AMA Shiu C, Starker R, Kwal J, et al. Zika Virus Testing and Outcomes during Pregnancy, Florida, USA, 2016. Emerging Infectious Diseases. 2018;24(1):1-8. doi:10.3201/eid2401.170979.
APA Shiu, C., Starker, R., Kwal, J., Bartlett, M., Crane, A., Greissman, S....Curry, C. L. (2018). Zika Virus Testing and Outcomes during Pregnancy, Florida, USA, 2016. Emerging Infectious Diseases, 24(1), 1-8. https://dx.doi.org/10.3201/eid2401.170979.
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Medscape CME Activity
Recognition of Azole-Resistant Aspergillosis by Physicians Specializing in Infectious Diseases, United States PDF Version [PDF - 417 KB - 3 pages]
T. A. Walker et al.
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Of 709 physicians, 348 were familiar with azole-resistant Aspergillus fumigatus; of those treating case-patients, 21% lacked access to susceptibility testing.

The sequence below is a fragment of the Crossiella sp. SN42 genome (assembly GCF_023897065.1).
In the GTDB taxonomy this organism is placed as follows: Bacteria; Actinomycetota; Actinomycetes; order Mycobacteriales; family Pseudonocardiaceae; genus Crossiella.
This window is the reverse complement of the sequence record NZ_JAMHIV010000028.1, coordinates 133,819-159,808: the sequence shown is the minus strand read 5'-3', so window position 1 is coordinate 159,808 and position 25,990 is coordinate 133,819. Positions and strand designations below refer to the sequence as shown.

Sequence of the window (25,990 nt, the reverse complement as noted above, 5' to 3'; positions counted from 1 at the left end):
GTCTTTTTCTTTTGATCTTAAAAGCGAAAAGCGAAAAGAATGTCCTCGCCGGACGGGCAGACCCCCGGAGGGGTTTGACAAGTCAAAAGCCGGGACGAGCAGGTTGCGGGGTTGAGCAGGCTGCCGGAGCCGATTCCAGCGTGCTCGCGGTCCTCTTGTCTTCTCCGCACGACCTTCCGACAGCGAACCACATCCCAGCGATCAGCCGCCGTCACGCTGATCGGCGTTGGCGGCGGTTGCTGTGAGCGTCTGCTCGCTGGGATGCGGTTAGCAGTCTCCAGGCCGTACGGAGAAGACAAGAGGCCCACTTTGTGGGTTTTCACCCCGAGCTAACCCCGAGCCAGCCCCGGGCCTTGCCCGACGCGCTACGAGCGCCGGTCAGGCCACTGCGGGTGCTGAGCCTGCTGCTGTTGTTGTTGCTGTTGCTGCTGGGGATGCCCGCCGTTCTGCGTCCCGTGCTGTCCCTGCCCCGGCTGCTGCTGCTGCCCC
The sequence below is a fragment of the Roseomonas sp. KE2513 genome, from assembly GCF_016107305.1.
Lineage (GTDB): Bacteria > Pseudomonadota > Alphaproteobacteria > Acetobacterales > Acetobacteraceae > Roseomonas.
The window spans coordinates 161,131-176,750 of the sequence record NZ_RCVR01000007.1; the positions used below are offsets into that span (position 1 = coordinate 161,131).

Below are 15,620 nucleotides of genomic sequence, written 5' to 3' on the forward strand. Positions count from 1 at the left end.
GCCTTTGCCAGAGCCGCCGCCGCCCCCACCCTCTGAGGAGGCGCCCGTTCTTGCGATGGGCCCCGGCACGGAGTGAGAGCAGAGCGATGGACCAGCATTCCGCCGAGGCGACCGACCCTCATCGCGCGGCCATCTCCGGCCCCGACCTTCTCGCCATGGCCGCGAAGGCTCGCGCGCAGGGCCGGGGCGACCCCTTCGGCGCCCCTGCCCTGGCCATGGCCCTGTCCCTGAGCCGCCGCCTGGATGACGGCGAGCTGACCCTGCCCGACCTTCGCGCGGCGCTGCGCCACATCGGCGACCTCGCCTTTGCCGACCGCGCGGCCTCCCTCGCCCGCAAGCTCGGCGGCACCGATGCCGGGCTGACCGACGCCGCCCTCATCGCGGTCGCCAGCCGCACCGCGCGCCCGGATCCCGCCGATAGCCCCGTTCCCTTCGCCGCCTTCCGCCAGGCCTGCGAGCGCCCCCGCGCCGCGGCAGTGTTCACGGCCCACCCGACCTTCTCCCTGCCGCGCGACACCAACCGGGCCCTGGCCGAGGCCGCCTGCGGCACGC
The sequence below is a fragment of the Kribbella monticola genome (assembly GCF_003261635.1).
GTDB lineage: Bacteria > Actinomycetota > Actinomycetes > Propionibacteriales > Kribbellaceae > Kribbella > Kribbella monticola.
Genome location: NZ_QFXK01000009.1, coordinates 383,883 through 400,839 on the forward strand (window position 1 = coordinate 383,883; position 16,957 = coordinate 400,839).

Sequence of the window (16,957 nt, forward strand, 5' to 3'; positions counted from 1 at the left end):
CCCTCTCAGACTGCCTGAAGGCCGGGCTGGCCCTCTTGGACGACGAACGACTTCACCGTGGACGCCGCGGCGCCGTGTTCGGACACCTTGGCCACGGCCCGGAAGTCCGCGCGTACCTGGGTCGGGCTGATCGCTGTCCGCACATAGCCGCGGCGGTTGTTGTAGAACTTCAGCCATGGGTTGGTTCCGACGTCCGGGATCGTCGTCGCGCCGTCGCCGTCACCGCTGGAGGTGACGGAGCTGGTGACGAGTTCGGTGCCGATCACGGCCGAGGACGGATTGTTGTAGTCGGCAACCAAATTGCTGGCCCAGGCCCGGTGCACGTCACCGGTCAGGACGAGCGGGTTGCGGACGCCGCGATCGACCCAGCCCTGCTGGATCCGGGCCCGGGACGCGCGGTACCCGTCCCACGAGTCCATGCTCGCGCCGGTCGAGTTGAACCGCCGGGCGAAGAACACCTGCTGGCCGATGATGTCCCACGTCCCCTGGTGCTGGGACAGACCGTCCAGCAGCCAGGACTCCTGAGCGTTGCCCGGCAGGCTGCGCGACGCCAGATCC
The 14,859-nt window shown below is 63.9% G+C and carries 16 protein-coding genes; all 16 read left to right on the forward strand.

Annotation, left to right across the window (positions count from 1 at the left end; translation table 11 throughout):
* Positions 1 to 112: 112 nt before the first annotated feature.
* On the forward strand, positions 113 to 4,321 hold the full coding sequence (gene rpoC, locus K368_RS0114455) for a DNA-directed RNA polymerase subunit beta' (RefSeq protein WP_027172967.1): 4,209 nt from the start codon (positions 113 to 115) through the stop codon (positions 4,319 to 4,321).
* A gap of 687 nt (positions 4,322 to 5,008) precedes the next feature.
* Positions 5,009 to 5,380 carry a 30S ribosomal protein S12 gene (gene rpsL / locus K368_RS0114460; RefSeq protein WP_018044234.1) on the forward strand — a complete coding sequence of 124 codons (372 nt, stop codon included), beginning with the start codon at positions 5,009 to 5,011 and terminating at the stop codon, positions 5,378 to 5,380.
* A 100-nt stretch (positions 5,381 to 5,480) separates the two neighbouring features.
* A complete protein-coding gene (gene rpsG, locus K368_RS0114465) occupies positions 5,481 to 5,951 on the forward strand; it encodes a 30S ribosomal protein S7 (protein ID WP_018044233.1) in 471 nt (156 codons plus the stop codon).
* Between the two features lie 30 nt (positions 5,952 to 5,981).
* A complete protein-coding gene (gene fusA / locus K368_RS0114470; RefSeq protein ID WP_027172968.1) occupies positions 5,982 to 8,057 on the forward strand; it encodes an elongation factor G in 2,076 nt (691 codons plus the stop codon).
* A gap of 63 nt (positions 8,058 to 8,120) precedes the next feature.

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Infections caused by pan–azole-resistant Aspergillus fumigatus strains have emerged in Europe and recently in the United States. Physicians specializing in infectious diseases reported observing pan–azole-resistant infections and low rates of susceptibility testing, suggesting the need for wider-scale testing.

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EID Walker TA, Lockhart SR, Beekmann SE, Polgreen PM, Santibanez S, Mody RK, et al. Recognition of Azole-Resistant Aspergillosis by Physicians Specializing in Infectious Diseases, United States. Emerg Infect Dis. 2018;24(1):111-113. https://dx.doi.org/10.3201/eid2401.170971
AMA Walker TA, Lockhart SR, Beekmann SE, et al. Recognition of Azole-Resistant Aspergillosis by Physicians Specializing in Infectious Diseases, United States. Emerging Infectious Diseases. 2018;24(1):111-113. doi:10.3201/eid2401.170971.
APA Walker, T. A., Lockhart, S. R., Beekmann, S. E., Polgreen, P. M., Santibanez, S., Mody, R. K....Jackson, B. R. (2018). Recognition of Azole-Resistant Aspergillosis by Physicians Specializing in Infectious Diseases, United States. Emerging Infectious Diseases, 24(1), 111-113. https://dx.doi.org/10.3201/eid2401.170971.